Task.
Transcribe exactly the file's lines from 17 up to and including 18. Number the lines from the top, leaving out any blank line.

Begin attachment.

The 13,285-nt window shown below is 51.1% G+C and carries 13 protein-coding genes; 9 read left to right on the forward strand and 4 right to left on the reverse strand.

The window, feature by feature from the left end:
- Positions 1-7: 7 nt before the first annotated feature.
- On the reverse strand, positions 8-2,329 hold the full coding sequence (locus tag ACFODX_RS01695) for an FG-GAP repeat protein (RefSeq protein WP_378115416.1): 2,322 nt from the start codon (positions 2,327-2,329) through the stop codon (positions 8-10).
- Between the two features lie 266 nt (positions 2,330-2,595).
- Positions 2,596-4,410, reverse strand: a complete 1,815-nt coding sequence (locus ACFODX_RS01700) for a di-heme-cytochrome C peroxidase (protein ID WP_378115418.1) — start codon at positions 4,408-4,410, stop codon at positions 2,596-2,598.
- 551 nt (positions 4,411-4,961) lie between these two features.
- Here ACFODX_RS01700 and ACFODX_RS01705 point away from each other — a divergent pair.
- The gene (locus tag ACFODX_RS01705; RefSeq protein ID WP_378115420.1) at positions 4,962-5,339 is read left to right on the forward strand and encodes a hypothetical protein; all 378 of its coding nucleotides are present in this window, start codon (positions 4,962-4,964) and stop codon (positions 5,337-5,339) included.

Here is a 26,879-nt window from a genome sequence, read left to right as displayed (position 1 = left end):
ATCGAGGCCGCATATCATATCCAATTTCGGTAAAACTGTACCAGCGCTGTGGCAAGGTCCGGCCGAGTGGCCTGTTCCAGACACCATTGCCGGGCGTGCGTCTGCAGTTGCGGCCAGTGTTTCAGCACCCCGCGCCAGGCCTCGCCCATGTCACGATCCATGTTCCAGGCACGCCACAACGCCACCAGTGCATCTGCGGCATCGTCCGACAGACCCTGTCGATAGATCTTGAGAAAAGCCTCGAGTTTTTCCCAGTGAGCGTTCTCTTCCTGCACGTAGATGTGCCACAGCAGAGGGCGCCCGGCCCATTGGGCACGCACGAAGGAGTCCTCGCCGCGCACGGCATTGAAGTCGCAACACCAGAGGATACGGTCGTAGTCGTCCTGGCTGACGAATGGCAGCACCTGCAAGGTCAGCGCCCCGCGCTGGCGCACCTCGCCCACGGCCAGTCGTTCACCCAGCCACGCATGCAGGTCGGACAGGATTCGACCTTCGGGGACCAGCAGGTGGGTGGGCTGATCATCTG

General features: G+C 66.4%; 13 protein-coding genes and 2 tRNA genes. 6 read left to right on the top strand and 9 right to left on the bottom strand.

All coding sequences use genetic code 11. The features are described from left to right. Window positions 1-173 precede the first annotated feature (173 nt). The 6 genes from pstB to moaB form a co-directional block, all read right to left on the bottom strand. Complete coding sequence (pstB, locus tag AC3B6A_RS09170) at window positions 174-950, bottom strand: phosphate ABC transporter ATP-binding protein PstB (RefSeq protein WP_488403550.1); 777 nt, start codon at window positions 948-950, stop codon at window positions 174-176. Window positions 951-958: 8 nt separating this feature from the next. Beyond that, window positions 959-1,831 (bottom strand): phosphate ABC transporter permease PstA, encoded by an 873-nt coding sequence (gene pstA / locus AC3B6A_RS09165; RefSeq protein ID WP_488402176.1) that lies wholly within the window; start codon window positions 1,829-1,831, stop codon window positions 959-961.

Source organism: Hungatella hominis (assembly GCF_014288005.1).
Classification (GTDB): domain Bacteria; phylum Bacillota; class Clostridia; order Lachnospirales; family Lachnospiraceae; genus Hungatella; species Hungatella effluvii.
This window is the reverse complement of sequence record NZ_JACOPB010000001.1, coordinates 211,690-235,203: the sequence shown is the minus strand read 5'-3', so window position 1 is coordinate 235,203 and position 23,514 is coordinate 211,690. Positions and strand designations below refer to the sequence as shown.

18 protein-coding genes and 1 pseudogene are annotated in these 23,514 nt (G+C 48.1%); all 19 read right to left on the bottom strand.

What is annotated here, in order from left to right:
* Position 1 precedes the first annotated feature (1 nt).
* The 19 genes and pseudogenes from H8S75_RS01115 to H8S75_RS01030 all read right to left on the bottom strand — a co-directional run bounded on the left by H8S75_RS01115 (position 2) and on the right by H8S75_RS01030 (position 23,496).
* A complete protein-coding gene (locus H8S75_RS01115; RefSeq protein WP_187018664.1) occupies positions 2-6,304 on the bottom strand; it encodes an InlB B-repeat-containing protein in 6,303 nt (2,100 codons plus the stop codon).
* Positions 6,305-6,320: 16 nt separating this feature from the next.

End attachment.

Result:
18 protein-coding genes and 1 pseudogene are annotated in these 23,514 nt (G+C 48.1%); all 19 read right to left on the bottom strand.

What is annotated here, in order from left to right: